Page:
Considering how potentially complex the argument can get, it is easy to see why Dr. Bach advised patients and practitioners alike to close off their minds completely to such explanations! It is also easy to see why many practitioners stick to the tried and tested, well catalogued (and relatively few) remedies of Dr Bach.

Working through the emotions

Flower essences are thought to work through the emotions and the psyche to heal the physical body.  In truth no one knows exactly how flower and other essences work.

They have never been formally tested, for instance in the accepted gold standard of a double blind randomised placebo controlled trial. Nor have they been proven scientifically to treat or cure anything. Nor is there any data on whether they produce measurable biochemical changes in the body.

Like many types of energy medicine, flower essences don’t lend themselves many accepted conventional forms of research and evaluation. The Bach Centre in Oxford has published an interesting rundown of the existing research and the problems inherent in studying them, in a paper titled Bach Flower Remedies – An Appraisal of the Evidence Base.

Unfortunately, Bach kept none of his research papers, lectured infrequently and preferred to diagnose intuitively, so his method of observing plants and ascribing various energies to them remains shrouded in mystery.

Practitioners who use flower essences often use the symbolism of nature to explain how they work. For a plant to produce flowers an enormous amount of energy needs to be focused on the blossom. From an energetic healing perspective the blossom of the plant has an energy that resonates with the very essence of the plant.

By making a remedy from the blossoms (a process which usually involves steeping the blossom in spring water and letting it sit in the sunlight for a few hours) this essence can be preserved.

A blossom is also symbolic of a plant in transition from one state of being to another and thus flower essence practitioners believe they can be particularly helpful in times of transition.

In spite of the lack of scientific evidence it is surprising how many people find flower remedies genuinely useful. Lack of research into their effectiveness does not alter this fact, nor has it made a dent in their popularity as a simple form of self-treatment.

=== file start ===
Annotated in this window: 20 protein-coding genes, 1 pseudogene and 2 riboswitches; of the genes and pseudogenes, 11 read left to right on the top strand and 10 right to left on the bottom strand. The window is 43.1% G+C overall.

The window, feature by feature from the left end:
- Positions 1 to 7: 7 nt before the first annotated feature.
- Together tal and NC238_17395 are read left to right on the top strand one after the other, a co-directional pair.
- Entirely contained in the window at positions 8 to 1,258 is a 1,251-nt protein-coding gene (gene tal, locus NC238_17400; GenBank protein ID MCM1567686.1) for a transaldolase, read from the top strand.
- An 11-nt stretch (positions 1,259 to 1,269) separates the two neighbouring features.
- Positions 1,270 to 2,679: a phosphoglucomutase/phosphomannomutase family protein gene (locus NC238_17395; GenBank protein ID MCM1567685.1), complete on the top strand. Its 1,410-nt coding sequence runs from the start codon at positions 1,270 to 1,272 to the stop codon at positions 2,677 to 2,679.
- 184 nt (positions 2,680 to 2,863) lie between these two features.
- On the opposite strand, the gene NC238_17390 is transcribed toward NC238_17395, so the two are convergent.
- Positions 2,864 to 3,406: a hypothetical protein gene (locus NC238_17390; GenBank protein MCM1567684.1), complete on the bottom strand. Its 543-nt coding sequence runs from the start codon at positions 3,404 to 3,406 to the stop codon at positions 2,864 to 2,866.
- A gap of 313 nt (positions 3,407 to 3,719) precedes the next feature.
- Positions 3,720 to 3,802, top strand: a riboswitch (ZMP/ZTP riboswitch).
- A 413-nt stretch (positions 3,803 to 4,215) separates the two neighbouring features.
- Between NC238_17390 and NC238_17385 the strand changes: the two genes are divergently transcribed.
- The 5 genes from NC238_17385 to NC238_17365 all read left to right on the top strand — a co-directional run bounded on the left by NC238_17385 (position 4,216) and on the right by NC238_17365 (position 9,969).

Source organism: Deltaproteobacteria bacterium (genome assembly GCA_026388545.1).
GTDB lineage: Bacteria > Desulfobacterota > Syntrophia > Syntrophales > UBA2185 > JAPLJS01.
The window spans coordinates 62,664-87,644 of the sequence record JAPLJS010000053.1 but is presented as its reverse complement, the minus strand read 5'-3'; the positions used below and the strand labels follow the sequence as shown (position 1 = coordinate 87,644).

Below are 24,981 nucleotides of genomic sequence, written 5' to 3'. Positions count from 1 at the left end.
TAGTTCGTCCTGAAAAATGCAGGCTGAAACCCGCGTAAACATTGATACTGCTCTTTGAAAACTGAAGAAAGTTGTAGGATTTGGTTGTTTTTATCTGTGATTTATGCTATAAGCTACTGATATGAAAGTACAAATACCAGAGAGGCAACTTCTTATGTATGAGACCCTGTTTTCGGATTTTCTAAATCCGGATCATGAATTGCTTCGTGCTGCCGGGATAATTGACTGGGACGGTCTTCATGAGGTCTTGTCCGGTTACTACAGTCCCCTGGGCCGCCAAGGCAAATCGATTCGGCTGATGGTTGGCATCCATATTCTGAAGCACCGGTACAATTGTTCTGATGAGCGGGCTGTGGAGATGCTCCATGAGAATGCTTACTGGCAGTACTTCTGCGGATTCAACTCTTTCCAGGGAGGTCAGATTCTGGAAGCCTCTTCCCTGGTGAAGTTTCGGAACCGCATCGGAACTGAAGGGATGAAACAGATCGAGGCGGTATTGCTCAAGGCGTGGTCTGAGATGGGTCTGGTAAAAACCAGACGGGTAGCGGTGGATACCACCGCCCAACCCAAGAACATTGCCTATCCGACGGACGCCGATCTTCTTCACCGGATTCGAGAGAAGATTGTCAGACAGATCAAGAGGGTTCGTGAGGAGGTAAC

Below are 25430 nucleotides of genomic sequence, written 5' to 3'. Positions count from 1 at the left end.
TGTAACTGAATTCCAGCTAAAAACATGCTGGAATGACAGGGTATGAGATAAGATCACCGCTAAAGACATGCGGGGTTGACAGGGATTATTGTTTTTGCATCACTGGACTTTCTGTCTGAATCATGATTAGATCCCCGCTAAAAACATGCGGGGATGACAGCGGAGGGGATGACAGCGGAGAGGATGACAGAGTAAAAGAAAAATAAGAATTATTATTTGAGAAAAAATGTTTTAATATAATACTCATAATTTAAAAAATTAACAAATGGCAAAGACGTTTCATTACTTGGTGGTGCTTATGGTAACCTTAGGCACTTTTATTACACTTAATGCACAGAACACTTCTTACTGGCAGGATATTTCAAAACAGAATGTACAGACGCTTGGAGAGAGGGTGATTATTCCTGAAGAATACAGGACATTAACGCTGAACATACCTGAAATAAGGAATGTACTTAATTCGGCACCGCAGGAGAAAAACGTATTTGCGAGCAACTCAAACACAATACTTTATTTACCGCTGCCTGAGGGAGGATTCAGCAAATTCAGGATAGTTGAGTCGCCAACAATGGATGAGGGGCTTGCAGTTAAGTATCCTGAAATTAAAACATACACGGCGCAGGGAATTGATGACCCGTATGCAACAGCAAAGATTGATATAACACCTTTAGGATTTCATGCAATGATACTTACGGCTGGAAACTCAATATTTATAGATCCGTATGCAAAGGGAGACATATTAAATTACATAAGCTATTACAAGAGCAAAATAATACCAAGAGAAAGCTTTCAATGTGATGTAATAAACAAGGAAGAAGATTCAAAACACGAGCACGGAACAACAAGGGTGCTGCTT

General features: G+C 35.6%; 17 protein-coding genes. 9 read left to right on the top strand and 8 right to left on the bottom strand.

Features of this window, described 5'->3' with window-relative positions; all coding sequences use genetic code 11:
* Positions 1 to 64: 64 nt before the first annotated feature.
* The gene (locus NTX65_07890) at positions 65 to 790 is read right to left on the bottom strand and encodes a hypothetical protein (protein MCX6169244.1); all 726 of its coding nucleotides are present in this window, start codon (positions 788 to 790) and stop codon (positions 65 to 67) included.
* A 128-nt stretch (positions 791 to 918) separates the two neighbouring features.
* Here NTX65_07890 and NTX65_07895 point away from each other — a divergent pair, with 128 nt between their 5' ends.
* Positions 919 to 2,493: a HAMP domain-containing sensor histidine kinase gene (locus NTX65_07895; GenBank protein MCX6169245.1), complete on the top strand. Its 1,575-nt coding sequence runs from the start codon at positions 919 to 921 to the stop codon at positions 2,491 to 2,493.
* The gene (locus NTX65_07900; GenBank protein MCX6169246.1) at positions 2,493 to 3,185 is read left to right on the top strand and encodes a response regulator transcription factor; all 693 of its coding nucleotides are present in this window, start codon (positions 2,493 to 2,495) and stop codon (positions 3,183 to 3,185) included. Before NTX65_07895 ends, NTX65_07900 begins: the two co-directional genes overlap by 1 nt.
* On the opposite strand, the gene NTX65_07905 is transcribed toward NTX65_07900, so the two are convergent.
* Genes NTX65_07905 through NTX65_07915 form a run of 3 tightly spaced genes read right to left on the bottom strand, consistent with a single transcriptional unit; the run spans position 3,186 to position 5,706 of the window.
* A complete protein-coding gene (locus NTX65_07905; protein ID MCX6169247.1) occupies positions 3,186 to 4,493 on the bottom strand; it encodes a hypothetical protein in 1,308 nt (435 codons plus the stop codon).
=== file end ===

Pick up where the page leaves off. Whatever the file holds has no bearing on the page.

Through case studies and anecdote, practitioners report that chronic illnesses – everything from hayfever and asthma to ME and lupus – which do not respond to conventional treatment, do respond in varying degrees to flower remedies.

Whatismore, flower remedies are portable and safe and can be taken by anyone including babies and even animals. In clinical practice flower essences are sometimes used on their own and also in a complementary way with orthodox medicine. They are intended to work gently with the emotions and the psyche enabling a person to deal with any conflicts or problems at a pace that suits them.

Flower remedies are widely available in health shops but you can also make your own by a fairly simple process.

How to make a flower essence

While walking through the woods near his Oxfordshire home, Dr Edward Bach the English bacteriologist and homoeopath, gathered dewdrops from flowers, plants and trees. He used these to make remedies that he tested on himself.

He began to notice that dewdrops exposed to sunlight were more potent than those that were not.

This knowledge evolved into what is known as the “sunlight method” for making flower essences.

You can use this method to make your own simple flower essences. Here’s what to do:

  • Pick your flowers by hand, preferably in the early morning hours at the peak of their bloom
  • Place the flowers in a glass container containing spring water or purified water. The flowers should cover the surface of the water.
  • Leave the container in direct sunlight for around 3 hours or until the flowers begin to wilt.
  • Remove the flowers with a clean utensil, or if you prefer the rustic approach, a twig.
  • Pour the remaining liquid into a amber dropper bottle half filled with brandy or glycerine (which is used as a preservative)
  • Shake vigorously and label.

The resulting liquid, called a “mother tincture”, will keep for many years if properly stored (in a dark bottle in cool conditions).

To make a stock remedy from your mother tincture place two drops of mother tincture into a 1fl oz (30ml) dropper bottle containing a teaspoon of brandy and then fill with spring water. This remedy can then be take in water or on the tongue.

If you make your own remedies use your common sense. A great deal of literature exists to assist you in choosing only those flowers that are known to be non-poisonous and non-addictive.

Avoid those which grow by busy roadsides and which have been treated with pesticides. To make sure you get the best and most appropriate flowers, consider turning a patch of your own garden into a medicinal flower garden.